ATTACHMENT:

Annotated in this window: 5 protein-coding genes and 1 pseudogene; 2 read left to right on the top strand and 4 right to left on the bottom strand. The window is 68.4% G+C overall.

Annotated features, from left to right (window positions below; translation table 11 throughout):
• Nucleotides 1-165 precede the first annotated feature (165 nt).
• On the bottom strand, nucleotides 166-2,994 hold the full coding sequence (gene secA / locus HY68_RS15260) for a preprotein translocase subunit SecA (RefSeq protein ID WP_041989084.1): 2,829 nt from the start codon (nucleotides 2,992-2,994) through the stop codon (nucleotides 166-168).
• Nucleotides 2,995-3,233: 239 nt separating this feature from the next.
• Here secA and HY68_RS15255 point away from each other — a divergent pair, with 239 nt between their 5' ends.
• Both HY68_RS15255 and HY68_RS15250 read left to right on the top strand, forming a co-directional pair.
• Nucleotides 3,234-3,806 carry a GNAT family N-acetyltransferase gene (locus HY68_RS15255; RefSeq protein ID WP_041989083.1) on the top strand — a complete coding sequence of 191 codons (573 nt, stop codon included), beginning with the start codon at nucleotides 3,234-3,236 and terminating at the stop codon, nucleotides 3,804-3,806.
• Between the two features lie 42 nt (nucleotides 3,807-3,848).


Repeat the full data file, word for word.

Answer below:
Annotated in this window: 5 protein-coding genes and 1 pseudogene; 2 read left to right on the top strand and 4 right to left on the bottom strand. The window is 68.4% G+C overall.

Annotated features, from left to right (window positions below; translation table 11 throughout):
• Nucleotides 1-165 precede the first annotated feature (165 nt).
• On the bottom strand, nucleotides 166-2,994 hold the full coding sequence (gene secA / locus HY68_RS15260) for a preprotein translocase subunit SecA (RefSeq protein ID WP_041989084.1): 2,829 nt from the start codon (nucleotides 2,992-2,994) through the stop codon (nucleotides 166-168).
• Nucleotides 2,995-3,233: 239 nt separating this feature from the next.
• Here secA and HY68_RS15255 point away from each other — a divergent pair, with 239 nt between their 5' ends.
• Both HY68_RS15255 and HY68_RS15250 read left to right on the top strand, forming a co-directional pair.
• Nucleotides 3,234-3,806 carry a GNAT family N-acetyltransferase gene (locus HY68_RS15255; RefSeq protein ID WP_041989083.1) on the top strand — a complete coding sequence of 191 codons (573 nt, stop codon included), beginning with the start codon at nucleotides 3,234-3,236 and terminating at the stop codon, nucleotides 3,804-3,806.
• Between the two features lie 42 nt (nucleotides 3,807-3,848).